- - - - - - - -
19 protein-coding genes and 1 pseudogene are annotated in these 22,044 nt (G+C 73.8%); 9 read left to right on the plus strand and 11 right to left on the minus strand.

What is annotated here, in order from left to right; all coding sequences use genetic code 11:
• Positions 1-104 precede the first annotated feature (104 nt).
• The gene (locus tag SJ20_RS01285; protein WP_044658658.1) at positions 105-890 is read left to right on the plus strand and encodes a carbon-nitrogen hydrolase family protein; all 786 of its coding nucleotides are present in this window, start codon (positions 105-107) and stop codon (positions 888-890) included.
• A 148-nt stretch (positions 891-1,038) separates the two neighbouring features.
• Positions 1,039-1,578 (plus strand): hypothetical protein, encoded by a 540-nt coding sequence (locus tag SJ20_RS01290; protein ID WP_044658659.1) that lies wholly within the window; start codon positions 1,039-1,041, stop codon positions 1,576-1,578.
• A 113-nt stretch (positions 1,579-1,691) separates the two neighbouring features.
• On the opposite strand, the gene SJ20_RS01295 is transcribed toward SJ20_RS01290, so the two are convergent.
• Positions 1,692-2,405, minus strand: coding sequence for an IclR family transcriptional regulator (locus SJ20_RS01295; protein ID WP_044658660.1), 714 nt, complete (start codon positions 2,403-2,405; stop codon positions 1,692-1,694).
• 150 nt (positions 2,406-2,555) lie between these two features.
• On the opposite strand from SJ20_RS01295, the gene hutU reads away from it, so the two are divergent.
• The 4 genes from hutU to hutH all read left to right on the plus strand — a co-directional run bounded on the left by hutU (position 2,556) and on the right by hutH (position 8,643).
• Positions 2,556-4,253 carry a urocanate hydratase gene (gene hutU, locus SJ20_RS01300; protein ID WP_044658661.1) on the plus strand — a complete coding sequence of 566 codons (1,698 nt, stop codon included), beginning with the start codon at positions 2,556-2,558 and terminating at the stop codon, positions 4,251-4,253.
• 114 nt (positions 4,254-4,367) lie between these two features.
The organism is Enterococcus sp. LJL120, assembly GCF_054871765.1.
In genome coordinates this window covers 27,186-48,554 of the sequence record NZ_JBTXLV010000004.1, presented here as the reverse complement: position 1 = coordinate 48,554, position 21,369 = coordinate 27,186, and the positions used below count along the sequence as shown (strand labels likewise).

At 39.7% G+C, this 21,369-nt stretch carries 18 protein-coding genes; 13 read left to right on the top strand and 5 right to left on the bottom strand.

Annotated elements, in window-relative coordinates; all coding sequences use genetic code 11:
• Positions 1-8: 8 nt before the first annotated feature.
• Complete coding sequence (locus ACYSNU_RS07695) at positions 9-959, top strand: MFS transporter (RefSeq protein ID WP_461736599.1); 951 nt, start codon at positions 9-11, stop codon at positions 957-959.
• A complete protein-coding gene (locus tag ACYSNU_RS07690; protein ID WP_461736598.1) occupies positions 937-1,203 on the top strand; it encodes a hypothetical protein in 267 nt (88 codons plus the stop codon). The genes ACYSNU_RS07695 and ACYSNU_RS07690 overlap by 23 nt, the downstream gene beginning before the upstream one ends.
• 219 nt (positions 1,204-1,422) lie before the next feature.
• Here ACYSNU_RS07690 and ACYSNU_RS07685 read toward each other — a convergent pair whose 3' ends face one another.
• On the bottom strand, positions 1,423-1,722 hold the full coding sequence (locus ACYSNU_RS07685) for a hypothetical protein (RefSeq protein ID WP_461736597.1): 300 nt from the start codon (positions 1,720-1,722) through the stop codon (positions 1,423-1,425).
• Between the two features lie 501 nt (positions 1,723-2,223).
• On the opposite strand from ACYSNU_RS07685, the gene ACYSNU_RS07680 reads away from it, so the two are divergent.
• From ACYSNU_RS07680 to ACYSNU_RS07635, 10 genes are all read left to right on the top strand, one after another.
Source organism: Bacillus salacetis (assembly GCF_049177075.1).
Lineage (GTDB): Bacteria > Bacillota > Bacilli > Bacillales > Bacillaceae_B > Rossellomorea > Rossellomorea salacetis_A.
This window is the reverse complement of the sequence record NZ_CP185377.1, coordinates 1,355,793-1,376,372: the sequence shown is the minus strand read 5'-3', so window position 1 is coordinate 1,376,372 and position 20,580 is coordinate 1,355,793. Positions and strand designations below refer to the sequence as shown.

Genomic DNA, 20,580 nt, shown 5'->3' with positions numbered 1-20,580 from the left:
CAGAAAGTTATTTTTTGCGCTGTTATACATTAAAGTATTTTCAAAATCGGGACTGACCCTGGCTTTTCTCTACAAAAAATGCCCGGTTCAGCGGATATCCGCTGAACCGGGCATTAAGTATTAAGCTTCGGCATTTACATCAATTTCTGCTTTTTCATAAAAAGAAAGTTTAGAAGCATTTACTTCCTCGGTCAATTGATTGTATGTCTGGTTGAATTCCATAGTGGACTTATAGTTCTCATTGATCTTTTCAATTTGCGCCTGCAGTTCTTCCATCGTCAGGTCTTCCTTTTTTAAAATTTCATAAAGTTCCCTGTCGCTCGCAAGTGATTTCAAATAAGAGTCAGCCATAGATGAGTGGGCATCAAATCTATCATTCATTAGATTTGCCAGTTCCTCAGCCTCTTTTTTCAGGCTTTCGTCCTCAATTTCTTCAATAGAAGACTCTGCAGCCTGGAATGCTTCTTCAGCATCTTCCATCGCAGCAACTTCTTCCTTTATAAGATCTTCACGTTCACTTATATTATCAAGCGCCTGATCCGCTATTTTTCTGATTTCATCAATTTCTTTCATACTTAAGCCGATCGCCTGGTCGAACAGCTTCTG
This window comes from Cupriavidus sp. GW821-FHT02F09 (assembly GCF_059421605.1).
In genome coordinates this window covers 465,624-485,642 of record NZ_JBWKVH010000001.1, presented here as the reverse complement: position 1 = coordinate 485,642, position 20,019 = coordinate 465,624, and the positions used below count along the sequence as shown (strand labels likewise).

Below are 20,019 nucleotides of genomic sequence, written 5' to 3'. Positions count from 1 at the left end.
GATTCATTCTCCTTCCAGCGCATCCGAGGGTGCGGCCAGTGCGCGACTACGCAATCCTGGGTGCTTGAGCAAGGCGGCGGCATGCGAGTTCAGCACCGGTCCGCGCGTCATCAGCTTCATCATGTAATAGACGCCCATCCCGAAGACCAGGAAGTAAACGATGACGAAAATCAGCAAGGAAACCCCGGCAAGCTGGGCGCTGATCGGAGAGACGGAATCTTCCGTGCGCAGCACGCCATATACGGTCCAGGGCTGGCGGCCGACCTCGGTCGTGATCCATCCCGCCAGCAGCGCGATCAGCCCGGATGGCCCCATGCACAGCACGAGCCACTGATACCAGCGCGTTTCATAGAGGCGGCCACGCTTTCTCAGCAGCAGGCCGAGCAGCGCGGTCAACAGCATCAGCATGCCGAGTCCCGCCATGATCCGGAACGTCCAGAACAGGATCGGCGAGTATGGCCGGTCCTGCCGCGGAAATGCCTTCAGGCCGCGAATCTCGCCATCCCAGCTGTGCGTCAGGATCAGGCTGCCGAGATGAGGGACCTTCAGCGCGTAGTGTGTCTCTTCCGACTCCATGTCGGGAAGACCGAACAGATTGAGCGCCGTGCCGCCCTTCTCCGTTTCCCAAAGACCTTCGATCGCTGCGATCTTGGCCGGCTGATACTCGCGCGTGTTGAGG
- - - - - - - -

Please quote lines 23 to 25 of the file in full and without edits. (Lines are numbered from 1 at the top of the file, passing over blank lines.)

• Here ACYSNU_RS07690 and ACYSNU_RS07685 read toward each other — a convergent pair whose 3' ends face one another.
• On the bottom strand, positions 1,423-1,722 hold the full coding sequence (locus ACYSNU_RS07685) for a hypothetical protein (RefSeq protein ID WP_461736597.1): 300 nt from the start codon (positions 1,720-1,722) through the stop codon (positions 1,423-1,425).
• Between the two features lie 501 nt (positions 1,723-2,223).